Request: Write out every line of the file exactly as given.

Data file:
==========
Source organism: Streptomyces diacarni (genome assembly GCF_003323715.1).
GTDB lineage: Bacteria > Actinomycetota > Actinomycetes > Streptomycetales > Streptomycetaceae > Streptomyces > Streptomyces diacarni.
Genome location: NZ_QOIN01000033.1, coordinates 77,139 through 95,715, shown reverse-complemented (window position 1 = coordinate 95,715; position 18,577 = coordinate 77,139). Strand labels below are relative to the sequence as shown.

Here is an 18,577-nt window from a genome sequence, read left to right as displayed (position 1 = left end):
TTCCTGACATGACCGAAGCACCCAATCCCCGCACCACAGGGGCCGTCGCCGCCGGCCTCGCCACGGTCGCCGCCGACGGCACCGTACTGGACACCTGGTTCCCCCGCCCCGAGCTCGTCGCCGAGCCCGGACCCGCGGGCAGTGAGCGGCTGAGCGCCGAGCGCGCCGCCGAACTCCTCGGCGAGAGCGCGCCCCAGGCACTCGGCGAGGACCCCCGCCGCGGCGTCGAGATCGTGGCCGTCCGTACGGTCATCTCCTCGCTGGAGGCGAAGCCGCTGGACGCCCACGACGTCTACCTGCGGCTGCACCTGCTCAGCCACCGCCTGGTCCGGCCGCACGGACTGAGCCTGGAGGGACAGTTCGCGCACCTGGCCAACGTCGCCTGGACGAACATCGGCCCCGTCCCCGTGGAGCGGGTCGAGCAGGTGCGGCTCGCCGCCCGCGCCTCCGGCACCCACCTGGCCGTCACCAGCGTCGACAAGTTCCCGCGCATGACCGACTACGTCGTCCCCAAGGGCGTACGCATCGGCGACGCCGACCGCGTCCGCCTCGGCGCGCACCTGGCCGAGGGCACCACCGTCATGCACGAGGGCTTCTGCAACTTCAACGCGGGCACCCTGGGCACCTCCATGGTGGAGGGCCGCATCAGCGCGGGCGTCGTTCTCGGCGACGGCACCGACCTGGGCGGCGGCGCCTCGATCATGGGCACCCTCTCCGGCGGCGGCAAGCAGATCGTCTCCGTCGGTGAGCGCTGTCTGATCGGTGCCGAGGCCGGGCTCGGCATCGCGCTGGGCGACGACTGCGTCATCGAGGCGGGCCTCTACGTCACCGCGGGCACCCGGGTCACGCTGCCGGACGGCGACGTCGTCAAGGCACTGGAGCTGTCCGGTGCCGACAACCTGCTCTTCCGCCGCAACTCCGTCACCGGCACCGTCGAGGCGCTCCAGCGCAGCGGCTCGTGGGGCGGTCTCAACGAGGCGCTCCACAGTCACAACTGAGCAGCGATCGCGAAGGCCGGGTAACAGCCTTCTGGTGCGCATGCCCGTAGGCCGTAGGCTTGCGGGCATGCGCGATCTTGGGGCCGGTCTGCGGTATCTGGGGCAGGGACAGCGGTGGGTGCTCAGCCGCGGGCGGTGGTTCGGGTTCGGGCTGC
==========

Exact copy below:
Source organism: Streptomyces diacarni (genome assembly GCF_003323715.1).
GTDB lineage: Bacteria > Actinomycetota > Actinomycetes > Streptomycetales > Streptomycetaceae > Streptomyces > Streptomyces diacarni.
Genome location: NZ_QOIN01000033.1, coordinates 77,139 through 95,715, shown reverse-complemented (window position 1 = coordinate 95,715; position 18,577 = coordinate 77,139). Strand labels below are relative to the sequence as shown.

Here is an 18,577-nt window from a genome sequence, read left to right as displayed (position 1 = left end):
TTCCTGACATGACCGAAGCACCCAATCCCCGCACCACAGGGGCCGTCGCCGCCGGCCTCGCCACGGTCGCCGCCGACGGCACCGTACTGGACACCTGGTTCCCCCGCCCCGAGCTCGTCGCCGAGCCCGGACCCGCGGGCAGTGAGCGGCTGAGCGCCGAGCGCGCCGCCGAACTCCTCGGCGAGAGCGCGCCCCAGGCACTCGGCGAGGACCCCCGCCGCGGCGTCGAGATCGTGGCCGTCCGTACGGTCATCTCCTCGCTGGAGGCGAAGCCGCTGGACGCCCACGACGTCTACCTGCGGCTGCACCTGCTCAGCCACCGCCTGGTCCGGCCGCACGGACTGAGCCTGGAGGGACAGTTCGCGCACCTGGCCAACGTCGCCTGGACGAACATCGGCCCCGTCCCCGTGGAGCGGGTCGAGCAGGTGCGGCTCGCCGCCCGCGCCTCCGGCACCCACCTGGCCGTCACCAGCGTCGACAAGTTCCCGCGCATGACCGACTACGTCGTCCCCAAGGGCGTACGCATCGGCGACGCCGACCGCGTCCGCCTCGGCGCGCACCTGGCCGAGGGCACCACCGTCATGCACGAGGGCTTCTGCAACTTCAACGCGGGCACCCTGGGCACCTCCATGGTGGAGGGCCGCATCAGCGCGGGCGTCGTTCTCGGCGACGGCACCGACCTGGGCGGCGGCGCCTCGATCATGGGCACCCTCTCCGGCGGCGGCAAGCAGATCGTCTCCGTCGGTGAGCGCTGTCTGATCGGTGCCGAGGCCGGGCTCGGCATCGCGCTGGGCGACGACTGCGTCATCGAGGCGGGCCTCTACGTCACCGCGGGCACCCGGGTCACGCTGCCGGACGGCGACGTCGTCAAGGCACTGGAGCTGTCCGGTGCCGACAACCTGCTCTTCCGCCGCAACTCCGTCACCGGCACCGTCGAGGCGCTCCAGCGCAGCGGCTCGTGGGGCGGTCTCAACGAGGCGCTCCACAGTCACAACTGAGCAGCGATCGCGAAGGCCGGGTAACAGCCTTCTGGTGCGCATGCCCGTAGGCCGTAGGCTTGCGGGCATGCGCGATCTTGGGGCCGGTCTGCGGTATCTGGGGCAGGGACAGCGGTGGGTGCTCAGCCGCGGGCGGTGGTTCGGGTTCGGGCTGC